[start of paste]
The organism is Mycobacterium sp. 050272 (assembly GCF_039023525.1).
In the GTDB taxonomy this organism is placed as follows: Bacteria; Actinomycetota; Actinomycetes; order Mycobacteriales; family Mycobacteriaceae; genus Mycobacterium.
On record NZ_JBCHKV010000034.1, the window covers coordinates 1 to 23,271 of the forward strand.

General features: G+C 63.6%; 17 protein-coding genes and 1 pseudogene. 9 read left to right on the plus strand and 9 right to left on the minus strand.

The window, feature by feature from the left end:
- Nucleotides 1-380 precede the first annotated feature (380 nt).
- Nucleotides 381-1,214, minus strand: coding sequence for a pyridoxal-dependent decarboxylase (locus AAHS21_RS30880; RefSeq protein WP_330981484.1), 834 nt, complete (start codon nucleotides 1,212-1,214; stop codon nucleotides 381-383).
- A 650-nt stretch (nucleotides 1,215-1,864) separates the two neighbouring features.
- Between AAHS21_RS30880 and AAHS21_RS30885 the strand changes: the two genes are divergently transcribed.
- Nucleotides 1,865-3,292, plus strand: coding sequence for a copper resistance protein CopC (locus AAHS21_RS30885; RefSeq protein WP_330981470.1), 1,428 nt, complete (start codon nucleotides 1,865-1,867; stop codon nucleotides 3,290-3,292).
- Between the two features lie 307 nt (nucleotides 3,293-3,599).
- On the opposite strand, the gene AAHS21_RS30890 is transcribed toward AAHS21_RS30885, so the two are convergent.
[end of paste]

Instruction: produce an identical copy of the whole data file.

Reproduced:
The organism is Mycobacterium sp. 050272 (assembly GCF_039023525.1).
In the GTDB taxonomy this organism is placed as follows: Bacteria; Actinomycetota; Actinomycetes; order Mycobacteriales; family Mycobacteriaceae; genus Mycobacterium.
On record NZ_JBCHKV010000034.1, the window covers coordinates 1 to 23,271 of the forward strand.

General features: G+C 63.6%; 17 protein-coding genes and 1 pseudogene. 9 read left to right on the plus strand and 9 right to left on the minus strand.

The window, feature by feature from the left end:
- Nucleotides 1-380 precede the first annotated feature (380 nt).
- Nucleotides 381-1,214, minus strand: coding sequence for a pyridoxal-dependent decarboxylase (locus AAHS21_RS30880; RefSeq protein WP_330981484.1), 834 nt, complete (start codon nucleotides 1,212-1,214; stop codon nucleotides 381-383).
- A 650-nt stretch (nucleotides 1,215-1,864) separates the two neighbouring features.
- Between AAHS21_RS30880 and AAHS21_RS30885 the strand changes: the two genes are divergently transcribed.
- Nucleotides 1,865-3,292, plus strand: coding sequence for a copper resistance protein CopC (locus AAHS21_RS30885; RefSeq protein WP_330981470.1), 1,428 nt, complete (start codon nucleotides 1,865-1,867; stop codon nucleotides 3,290-3,292).
- Between the two features lie 307 nt (nucleotides 3,293-3,599).
- On the opposite strand, the gene AAHS21_RS30890 is transcribed toward AAHS21_RS30885, so the two are convergent.